As a result of their arrests and the charges brought against them, the plaintiffs filed the instant lawsuit on March 23, 2019, claiming they suffered damages, and alleging claims of false imprisonment, malicious prosecution, and seeking punitive damages. The plaintiffs also assert a claim of detrimental reliance against CardCash. All claims are alleged under the Fourth, Fifth, and Fourteenth Amendments, as well as Louisiana state law.

         The defendants have filed several motions to dismiss, a motion to sever, and a motion to dismiss the claim for punitive damages. The most recent motion filed is the plaintiffs' Motion to Amend their Complaint, which is opposed by all of the defendants. A review of the motion, however, shows that granting this motion may streamline not only the claims before the Court, but the arguments of the defendants for dismissal.

         II. Law and Analysis

         Federal Rule of Civil Procedure 15(a) provides that “[t]he court should freely give leave [to amend a pleading] when justice so requires.” Fed.R.Civ.P. 15(a)(2). “Whether leave to amend should be granted is entrusted to the sound discretion of the district court.... [] Rule 15(a) requires the trial court to grant leave to amend freely, and the language of this rule evinces a bias in favor of granting leave to amend.” Lyn-Lea Travel Corp. v. Am. Airlines, Inc., 283 F.3d 282, 286 (5th Cir. 2002).

         In the instant case, the Court finds that the granting of the motion to amend will promote the efficient use of judicial resources. The proposed amended complaint seeks to correct factual errors and clarify the plaintiffs' causes of action. To the extent that the proposed amended complaint clarifies the legal claims of the plaintiffs, moots portions of the motions that have been filed by the defendants, and fosters a streamlining of the remaining objections of the defendants, the filing of an amended complaint is a welcome procedural development at this juncture. Moreover, there has been no demonstrated bad faith or undue delay in the plaintiffs' request to amend. Discovery has not been completed, no motions for summary judgment have been filed, and the case has not progressed to the point that an amended complaint will prejudice any party. Finally, with respect to the issue of futility of the amendment, the Court notes that the manner in which the issues have been briefed in this matter has been less than helpful to the Court. By permitting the amendment, the Court is not suggesting that the amended claims cannot be the subject of a properly filed and briefed motion to dismiss. However, considering the early stage of the litigation and the other considerations set forth in this ruling, the Court is hopeful that allowing the amendment will streamline any remaining issues that can be properly briefed once the Amended Complaint is filed. Under these circumstances, the Court concludes that the motion for leave to amend the complaint should be granted.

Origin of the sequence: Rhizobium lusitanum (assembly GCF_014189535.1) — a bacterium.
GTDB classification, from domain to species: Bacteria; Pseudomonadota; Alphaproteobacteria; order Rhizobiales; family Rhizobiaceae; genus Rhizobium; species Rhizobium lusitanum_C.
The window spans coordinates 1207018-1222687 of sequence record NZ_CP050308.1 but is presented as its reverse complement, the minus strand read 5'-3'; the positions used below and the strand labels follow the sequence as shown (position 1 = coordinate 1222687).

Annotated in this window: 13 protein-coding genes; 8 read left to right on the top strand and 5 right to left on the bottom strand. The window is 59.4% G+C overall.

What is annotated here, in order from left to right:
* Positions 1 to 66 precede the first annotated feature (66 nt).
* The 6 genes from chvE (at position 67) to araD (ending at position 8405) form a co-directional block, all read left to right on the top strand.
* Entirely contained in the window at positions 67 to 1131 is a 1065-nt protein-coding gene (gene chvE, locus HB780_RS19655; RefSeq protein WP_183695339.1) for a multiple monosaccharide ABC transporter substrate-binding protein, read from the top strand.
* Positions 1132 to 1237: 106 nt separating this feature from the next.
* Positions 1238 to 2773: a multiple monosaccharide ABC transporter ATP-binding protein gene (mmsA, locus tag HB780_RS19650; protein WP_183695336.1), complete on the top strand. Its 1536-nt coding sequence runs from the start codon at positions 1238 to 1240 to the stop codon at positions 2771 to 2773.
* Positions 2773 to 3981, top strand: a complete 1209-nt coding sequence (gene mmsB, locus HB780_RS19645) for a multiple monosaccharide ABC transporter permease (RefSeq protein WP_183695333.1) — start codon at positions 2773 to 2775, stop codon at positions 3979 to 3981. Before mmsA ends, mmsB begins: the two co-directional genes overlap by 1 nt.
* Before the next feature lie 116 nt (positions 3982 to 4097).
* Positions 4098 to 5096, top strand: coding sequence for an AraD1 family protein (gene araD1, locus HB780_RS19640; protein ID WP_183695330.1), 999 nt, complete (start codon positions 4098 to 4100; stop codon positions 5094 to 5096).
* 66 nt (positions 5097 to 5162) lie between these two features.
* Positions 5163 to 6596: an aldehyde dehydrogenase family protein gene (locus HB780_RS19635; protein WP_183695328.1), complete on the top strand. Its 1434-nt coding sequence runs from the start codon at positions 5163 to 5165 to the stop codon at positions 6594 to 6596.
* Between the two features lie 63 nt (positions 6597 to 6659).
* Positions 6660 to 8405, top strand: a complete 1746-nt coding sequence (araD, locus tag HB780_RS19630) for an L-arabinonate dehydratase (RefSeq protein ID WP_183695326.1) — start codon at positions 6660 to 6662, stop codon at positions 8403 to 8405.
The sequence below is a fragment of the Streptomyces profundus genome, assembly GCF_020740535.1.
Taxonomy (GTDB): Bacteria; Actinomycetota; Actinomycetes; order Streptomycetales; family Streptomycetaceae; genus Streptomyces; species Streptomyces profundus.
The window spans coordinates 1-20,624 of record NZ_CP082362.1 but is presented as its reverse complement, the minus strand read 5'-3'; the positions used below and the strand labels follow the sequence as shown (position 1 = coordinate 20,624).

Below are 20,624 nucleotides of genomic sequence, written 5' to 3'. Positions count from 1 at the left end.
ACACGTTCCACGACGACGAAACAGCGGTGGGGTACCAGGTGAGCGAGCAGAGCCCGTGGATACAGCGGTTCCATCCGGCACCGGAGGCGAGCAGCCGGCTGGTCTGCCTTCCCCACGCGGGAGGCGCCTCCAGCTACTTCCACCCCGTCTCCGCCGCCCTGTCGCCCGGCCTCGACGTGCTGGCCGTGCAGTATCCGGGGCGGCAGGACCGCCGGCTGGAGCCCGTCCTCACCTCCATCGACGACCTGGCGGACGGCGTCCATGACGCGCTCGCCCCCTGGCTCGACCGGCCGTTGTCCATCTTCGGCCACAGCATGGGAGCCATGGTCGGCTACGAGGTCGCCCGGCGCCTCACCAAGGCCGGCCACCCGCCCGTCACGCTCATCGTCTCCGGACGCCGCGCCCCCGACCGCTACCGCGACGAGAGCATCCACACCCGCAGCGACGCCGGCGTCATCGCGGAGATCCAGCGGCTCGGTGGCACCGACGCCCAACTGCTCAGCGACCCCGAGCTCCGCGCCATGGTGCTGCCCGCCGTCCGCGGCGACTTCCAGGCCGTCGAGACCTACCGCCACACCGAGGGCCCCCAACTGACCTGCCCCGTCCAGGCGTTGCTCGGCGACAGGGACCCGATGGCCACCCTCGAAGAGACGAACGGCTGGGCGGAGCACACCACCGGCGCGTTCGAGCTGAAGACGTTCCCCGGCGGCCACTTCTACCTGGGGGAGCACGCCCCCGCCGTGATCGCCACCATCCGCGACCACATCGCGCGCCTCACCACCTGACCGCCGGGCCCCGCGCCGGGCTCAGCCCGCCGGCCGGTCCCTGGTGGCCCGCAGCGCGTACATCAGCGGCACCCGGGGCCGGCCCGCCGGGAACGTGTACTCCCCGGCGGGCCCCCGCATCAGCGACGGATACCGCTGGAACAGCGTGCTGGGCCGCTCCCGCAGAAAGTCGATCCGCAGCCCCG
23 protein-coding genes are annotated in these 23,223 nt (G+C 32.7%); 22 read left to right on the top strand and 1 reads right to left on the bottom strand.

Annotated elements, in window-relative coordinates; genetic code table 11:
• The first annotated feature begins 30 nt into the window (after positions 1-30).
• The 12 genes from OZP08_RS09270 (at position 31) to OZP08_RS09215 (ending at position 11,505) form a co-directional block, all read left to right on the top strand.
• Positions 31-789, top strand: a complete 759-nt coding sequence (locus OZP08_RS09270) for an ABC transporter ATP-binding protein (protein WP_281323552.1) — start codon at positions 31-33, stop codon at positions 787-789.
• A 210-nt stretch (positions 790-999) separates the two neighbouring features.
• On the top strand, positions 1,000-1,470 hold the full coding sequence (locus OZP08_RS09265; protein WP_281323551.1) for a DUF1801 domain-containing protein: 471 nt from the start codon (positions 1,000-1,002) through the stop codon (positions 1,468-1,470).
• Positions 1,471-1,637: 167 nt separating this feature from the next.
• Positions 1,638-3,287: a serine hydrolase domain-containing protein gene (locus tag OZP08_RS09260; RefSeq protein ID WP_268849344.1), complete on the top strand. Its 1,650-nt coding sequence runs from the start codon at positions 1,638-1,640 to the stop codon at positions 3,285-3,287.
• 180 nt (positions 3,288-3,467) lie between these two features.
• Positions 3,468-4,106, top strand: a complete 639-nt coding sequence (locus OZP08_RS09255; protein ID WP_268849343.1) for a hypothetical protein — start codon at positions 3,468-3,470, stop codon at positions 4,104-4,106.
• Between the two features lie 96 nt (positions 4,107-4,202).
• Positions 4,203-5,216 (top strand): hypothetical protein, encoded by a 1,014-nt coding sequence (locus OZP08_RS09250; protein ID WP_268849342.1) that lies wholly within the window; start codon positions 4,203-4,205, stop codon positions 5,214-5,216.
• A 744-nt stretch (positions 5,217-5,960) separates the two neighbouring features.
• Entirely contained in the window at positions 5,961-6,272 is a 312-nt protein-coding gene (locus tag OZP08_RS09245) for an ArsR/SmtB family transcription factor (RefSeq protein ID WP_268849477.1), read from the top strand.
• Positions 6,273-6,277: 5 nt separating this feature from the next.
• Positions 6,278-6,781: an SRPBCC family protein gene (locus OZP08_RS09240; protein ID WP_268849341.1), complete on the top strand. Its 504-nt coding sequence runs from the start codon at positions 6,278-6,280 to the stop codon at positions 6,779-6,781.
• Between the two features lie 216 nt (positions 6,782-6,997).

III. Conclusion

         For the foregoing reasons, the plaintiffs' Motion for Leave to File First Amended Complaint [Doc. 46] is GRANTED. Furthermore, it is ORDERED that the Motion to Dismiss for Failure to State a Claim [Doc. 11], Motion to Dismiss Penalty, Punitive or Exemplary Damages [Doc. 16], Motion to Dismiss for Failure to State a Claim [Doc. 17], and Motion to Sever, Motion to Transfer, and Motion to Dismiss for Failure to State a Claim [Doc. 20] are hereby DENIED ...